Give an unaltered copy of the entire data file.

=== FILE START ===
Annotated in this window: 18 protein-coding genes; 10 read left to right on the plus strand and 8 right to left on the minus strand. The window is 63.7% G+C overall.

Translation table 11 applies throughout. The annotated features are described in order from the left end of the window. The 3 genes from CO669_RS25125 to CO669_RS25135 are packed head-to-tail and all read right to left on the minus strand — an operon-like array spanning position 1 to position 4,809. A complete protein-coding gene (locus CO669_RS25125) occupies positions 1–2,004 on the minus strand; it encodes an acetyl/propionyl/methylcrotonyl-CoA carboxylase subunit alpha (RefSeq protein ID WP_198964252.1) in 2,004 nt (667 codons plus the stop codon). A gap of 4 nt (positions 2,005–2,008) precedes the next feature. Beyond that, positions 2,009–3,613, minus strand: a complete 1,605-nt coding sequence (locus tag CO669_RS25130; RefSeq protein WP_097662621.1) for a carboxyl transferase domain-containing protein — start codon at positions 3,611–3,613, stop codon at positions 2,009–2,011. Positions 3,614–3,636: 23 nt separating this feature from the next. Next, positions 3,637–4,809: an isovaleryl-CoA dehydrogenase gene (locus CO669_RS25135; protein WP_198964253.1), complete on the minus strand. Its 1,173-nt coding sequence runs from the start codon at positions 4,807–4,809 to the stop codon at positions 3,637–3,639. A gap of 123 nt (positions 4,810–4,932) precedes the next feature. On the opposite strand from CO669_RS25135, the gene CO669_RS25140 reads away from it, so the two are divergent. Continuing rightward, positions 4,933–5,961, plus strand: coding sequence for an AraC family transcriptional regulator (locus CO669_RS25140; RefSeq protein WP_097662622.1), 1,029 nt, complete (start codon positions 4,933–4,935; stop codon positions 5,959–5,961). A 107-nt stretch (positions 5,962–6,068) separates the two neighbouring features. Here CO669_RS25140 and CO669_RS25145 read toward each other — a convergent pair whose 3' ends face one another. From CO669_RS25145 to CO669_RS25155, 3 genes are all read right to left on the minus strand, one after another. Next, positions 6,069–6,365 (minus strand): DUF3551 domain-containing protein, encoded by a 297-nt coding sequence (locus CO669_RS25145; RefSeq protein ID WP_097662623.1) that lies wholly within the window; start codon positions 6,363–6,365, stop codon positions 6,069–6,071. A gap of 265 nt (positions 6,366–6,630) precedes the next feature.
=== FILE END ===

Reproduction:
Annotated in this window: 18 protein-coding genes; 10 read left to right on the plus strand and 8 right to left on the minus strand. The window is 63.7% G+C overall.

Translation table 11 applies throughout. The annotated features are described in order from the left end of the window. The 3 genes from CO669_RS25125 to CO669_RS25135 are packed head-to-tail and all read right to left on the minus strand — an operon-like array spanning position 1 to position 4,809. A complete protein-coding gene (locus CO669_RS25125) occupies positions 1–2,004 on the minus strand; it encodes an acetyl/propionyl/methylcrotonyl-CoA carboxylase subunit alpha (RefSeq protein ID WP_198964252.1) in 2,004 nt (667 codons plus the stop codon). A gap of 4 nt (positions 2,005–2,008) precedes the next feature. Beyond that, positions 2,009–3,613, minus strand: a complete 1,605-nt coding sequence (locus tag CO669_RS25130; RefSeq protein WP_097662621.1) for a carboxyl transferase domain-containing protein — start codon at positions 3,611–3,613, stop codon at positions 2,009–2,011. Positions 3,614–3,636: 23 nt separating this feature from the next. Next, positions 3,637–4,809: an isovaleryl-CoA dehydrogenase gene (locus CO669_RS25135; protein WP_198964253.1), complete on the minus strand. Its 1,173-nt coding sequence runs from the start codon at positions 4,807–4,809 to the stop codon at positions 3,637–3,639. A gap of 123 nt (positions 4,810–4,932) precedes the next feature. On the opposite strand from CO669_RS25135, the gene CO669_RS25140 reads away from it, so the two are divergent. Continuing rightward, positions 4,933–5,961, plus strand: coding sequence for an AraC family transcriptional regulator (locus CO669_RS25140; RefSeq protein WP_097662622.1), 1,029 nt, complete (start codon positions 4,933–4,935; stop codon positions 5,959–5,961). A 107-nt stretch (positions 5,962–6,068) separates the two neighbouring features. Here CO669_RS25140 and CO669_RS25145 read toward each other — a convergent pair whose 3' ends face one another. From CO669_RS25145 to CO669_RS25155, 3 genes are all read right to left on the minus strand, one after another. Next, positions 6,069–6,365 (minus strand): DUF3551 domain-containing protein, encoded by a 297-nt coding sequence (locus CO669_RS25145; RefSeq protein ID WP_097662623.1) that lies wholly within the window; start codon positions 6,363–6,365, stop codon positions 6,069–6,071. A gap of 265 nt (positions 6,366–6,630) precedes the next feature.